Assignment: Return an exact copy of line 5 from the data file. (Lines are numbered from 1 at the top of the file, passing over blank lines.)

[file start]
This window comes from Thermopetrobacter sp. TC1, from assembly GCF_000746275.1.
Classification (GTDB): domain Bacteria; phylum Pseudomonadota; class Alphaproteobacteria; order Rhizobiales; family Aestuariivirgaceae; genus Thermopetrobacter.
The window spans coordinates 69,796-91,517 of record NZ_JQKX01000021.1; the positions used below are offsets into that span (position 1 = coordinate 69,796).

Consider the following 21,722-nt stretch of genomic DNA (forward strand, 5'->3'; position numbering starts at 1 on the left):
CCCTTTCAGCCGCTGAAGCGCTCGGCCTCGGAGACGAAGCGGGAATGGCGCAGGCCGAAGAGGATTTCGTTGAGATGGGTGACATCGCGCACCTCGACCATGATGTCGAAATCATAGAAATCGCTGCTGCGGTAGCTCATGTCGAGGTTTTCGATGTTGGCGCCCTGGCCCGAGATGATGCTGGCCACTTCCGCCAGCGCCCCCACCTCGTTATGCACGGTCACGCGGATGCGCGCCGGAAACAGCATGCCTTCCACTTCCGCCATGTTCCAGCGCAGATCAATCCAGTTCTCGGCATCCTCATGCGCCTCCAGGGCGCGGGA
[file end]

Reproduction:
CCCTTTCAGCCGCTGAAGCGCTCGGCCTCGGAGACGAAGCGGGAATGGCGCAGGCCGAAGAGGATTTCGTTGAGATGGGTGACATCGCGCACCTCGACCATGATGTCGAAATCATAGAAATCGCTGCTGCGGTAGCTCATGTCGAGGTTTTCGATGTTGGCGCCCTGGCCCGAGATGATGCTGGCCACTTCCGCCAGCGCCCCCACCTCGTTATGCACGGTCACGCGGATGCGCGCCGGAAACAGCATGCCTTCCACTTCCGCCATGTTCCAGCGCAGATCAATCCAGTTCTCGGCATCCTCATGCGCCTCCAGGGCGCGGGA